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The number of building permits issued rose 1.2% in May, after a nosedive of 36.5% in April, while the increase in May surface and volume was more pronounced at 10.2%, according to the statistics authority ELSTAT.
This is the first positive reading since November 2013, when building permits soared 36.2%.
Following the positive performance in May, the 5month figure of building permits showed a drop of 22.6%, slower than the 27.8% posted in the 4-month period. The decline in 5-month surface and volume was smaller, at -16.9 and -10.7%, respectively.
The 12-month trailing contraction displayed a broadly similar pattern with that of the 5-month with building permits, surface and volume retreating by 16.9, 14 and 10.8%, respectively.
The geographical breakdown of May building permits showed West Macedonia and the Ionian Islands posted the highest rise at 51.4 and 52.4%, respectively. By contrast, Thessalia and the Attica region (greater Athens) recorded the highest drop in May, at 17.3 and 10.4%, respectively.
Building activity is among the sectors mostly hit by the crisis. The number of building permits plunged to 16,400 in 2013 from 65,500 in 2008, a cumulative drop of 75% that is three times higher than the GDP contraction over the same period.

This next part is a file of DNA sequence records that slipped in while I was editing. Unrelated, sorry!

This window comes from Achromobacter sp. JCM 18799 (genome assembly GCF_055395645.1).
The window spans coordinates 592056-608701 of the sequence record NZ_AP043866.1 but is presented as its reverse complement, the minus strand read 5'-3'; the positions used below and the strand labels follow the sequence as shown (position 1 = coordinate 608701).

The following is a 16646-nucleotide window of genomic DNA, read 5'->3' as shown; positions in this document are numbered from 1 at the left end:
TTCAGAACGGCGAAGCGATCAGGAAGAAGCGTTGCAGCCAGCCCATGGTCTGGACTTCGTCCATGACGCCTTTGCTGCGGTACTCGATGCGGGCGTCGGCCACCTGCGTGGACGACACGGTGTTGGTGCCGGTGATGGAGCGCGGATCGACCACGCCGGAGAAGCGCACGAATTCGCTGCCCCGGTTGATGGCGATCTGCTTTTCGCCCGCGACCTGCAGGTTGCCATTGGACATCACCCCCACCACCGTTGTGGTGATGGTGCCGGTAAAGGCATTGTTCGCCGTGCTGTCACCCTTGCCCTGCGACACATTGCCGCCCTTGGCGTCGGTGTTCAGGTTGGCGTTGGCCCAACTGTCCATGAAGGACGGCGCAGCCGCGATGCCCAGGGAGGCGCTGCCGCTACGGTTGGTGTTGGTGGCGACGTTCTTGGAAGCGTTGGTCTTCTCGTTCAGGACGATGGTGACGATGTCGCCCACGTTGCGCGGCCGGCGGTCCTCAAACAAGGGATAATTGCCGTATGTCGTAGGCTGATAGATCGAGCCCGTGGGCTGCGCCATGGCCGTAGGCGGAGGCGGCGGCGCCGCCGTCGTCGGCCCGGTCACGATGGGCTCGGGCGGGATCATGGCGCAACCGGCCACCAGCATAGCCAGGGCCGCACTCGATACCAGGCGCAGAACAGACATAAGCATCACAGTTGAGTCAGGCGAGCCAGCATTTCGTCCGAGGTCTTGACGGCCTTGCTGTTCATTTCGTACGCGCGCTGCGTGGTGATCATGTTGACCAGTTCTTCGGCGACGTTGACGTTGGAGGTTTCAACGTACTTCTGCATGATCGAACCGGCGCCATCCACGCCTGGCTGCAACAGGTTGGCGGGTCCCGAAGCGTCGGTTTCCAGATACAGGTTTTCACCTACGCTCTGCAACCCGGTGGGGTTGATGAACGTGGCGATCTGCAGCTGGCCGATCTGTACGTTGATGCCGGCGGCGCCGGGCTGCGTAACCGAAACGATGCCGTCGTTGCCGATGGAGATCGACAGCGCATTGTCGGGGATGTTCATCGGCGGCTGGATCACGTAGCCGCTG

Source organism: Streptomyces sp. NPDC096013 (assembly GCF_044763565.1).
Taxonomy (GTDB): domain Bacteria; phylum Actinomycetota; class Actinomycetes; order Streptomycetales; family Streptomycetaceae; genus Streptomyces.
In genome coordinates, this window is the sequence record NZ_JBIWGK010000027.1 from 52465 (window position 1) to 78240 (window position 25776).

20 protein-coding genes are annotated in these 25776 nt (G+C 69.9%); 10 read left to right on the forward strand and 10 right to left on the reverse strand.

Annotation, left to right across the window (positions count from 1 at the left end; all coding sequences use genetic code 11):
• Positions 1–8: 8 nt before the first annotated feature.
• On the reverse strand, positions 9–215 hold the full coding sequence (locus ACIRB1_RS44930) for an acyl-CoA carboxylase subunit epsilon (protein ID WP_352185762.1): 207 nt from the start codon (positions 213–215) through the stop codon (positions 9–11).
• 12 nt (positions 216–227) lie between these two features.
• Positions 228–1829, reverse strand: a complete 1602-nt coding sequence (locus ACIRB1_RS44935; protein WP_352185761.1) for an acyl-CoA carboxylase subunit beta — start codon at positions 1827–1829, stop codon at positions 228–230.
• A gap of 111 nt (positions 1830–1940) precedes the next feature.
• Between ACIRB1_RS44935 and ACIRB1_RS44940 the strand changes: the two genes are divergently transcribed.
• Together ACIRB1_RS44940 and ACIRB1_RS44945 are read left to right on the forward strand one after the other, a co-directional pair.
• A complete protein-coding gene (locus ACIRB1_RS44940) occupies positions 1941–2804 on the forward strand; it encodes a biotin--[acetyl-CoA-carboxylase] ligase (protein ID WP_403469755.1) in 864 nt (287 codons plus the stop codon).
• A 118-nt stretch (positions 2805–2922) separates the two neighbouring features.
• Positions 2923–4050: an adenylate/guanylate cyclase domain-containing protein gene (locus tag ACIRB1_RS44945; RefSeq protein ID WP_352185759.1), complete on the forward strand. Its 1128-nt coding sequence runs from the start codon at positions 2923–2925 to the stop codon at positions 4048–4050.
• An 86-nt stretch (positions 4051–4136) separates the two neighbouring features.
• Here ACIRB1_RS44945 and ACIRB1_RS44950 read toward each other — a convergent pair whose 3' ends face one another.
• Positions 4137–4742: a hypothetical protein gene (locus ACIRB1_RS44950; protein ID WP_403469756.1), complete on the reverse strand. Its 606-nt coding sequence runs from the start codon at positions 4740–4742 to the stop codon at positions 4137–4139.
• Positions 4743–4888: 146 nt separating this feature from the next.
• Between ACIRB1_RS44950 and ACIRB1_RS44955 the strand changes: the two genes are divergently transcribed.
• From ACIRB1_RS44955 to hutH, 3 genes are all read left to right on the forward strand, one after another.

Housing loans, which are indirectly related to building activity, stood at EUR 70.6 bln at the end of June showing a cumulative decline of 13.2% from the peak recorded in August 2010.
In addition, non-performing housing loans reached EUR 25 bln in Q1 2014 indicating a heightened threat for the sector as well as the domestic economy and society.
Apartment prices dropped 7.3% in Q2 2014, while the cumulative nosedive stands at 36.3% from the peak posted in Q3 2008. The continued negative movement for the 22nd consecutive quarter reflects the ongoing recession, lack of credit demand and increased tax burden on real estate property.
The Foundation for Economic and Industrial Research’s (IOBE) indicator of confidence in the construction business eased by 0.1 points to 84.1 points in July. The monthly movement reflects a drop in private construction by 9 points and a 2.2 points increase in the public works’ construction confidence.